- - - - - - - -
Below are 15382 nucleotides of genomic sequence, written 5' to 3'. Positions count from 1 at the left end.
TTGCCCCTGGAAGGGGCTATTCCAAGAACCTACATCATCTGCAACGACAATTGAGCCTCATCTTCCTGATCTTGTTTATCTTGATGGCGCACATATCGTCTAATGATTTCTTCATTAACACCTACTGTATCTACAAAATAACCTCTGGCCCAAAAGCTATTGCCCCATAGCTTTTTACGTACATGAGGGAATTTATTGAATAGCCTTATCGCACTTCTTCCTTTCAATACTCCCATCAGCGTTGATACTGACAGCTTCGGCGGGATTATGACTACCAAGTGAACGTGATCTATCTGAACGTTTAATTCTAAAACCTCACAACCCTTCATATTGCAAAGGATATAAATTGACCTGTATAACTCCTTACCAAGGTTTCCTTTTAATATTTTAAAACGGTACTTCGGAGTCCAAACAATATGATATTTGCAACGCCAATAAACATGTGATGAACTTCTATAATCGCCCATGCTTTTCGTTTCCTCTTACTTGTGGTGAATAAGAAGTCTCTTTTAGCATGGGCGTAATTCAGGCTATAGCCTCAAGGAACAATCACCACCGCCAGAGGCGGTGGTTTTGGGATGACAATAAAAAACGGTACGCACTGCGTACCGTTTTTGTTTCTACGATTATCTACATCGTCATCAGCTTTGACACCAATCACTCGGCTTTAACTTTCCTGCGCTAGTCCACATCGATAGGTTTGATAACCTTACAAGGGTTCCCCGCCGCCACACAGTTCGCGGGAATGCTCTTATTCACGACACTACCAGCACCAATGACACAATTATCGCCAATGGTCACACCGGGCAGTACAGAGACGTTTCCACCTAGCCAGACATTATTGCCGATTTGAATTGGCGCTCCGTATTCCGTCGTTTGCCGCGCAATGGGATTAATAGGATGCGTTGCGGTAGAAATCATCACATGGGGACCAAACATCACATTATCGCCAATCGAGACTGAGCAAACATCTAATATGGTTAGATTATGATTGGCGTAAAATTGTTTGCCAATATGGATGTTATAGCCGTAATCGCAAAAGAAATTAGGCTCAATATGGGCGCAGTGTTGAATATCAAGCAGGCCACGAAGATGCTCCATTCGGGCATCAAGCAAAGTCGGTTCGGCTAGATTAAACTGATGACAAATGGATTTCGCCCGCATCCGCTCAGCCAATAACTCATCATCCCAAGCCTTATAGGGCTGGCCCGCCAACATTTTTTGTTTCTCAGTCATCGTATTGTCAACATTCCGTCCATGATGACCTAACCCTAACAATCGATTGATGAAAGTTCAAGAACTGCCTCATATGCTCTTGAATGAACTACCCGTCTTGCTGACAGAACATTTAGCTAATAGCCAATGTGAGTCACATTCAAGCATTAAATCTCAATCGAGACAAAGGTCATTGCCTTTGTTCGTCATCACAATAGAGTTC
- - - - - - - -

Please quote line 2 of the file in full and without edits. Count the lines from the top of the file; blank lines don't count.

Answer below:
TTGCCCCTGGAAGGGGCTATTCCAAGAACCTACATCATCTGCAACGACAATTGAGCCTCATCTTCCTGATCTTGTTTATCTTGATGGCGCACATATCGTCTAATGATTTCTTCATTAACACCTACTGTATCTACAAAATAACCTCTGGCCCAAAAGCTATTGCCCCATAGCTTTTTACGTACATGAGGGAATTTATTGAATAGCCTTATCGCACTTCTTCCTTTCAATACTCCCATCAGCGTTGATACTGACAGCTTCGGCGGGATTATGACTACCAAGTGAACGTGATCTATCTGAACGTTTAATTCTAAAACCTCACAACCCTTCATATTGCAAAGGATATAAATTGACCTGTATAACTCCTTACCAAGGTTTCCTTTTAATATTTTAAAACGGTACTTCGGAGTCCAAACAATATGATATTTGCAACGCCAATAAACATGTGATGAACTTCTATAATCGCCCATGCTTTTCGTTTCCTCTTACTTGTGGTGAATAAGAAGTCTCTTTTAGCATGGGCGTAATTCAGGCTATAGCCTCAAGGAACAATCACCACCGCCAGAGGCGGTGGTTTTGGGATGACAATAAAAAACGGTACGCACTGCGTACCGTTTTTGTTTCTACGATTATCTACATCGTCATCAGCTTTGACACCAATCACTCGGCTTTAACTTTCCTGCGCTAGTCCACATCGATAGGTTTGATAACCTTACAAGGGTTCCCCGCCGCCACACAGTTCGCGGGAATGCTCTTATTCACGACACTACCAGCACCAATGACACAATTATCGCCAATGGTCACACCGGGCAGTACAGAGACGTTTCCACCTAGCCAGACATTATTGCCGATTTGAATTGGCGCTCCGTATTCCGTCGTTTGCCGCGCAATGGGATTAATAGGATGCGTTGCGGTAGAAATCATCACATGGGGACCAAACATCACATTATCGCCAATCGAGACTGAGCAAACATCTAATATGGTTAGATTATGATTGGCGTAAAATTGTTTGCCAATATGGATGTTATAGCCGTAATCGCAAAAGAAATTAGGCTCAATATGGGCGCAGTGTTGAATATCAAGCAGGCCACGAAGATGCTCCATTCGGGCATCAAGCAAAGTCGGTTCGGCTAGATTAAACTGATGACAAATGGATTTCGCCCGCATCCGCTCAGCCAATAACTCATCATCCCAAGCCTTATAGGGCTGGCCCGCCAACATTTTTTGTTTCTCAGTCATCGTATTGTCAACATTCCGTCCATGATGACCTAACCCTAACAATCGATTGATGAAAGTTCAAGAACTGCCTCATATGCTCTTGAATGAACTACCCGTCTTGCTGACAGAACATTTAGCTAATAGCCAATGTGAGTCACATTCAAGCATTAAATCTCAATCGAGACAAAGGTCATTGCCTTTGTTCGTCATCACAATAGAGTTC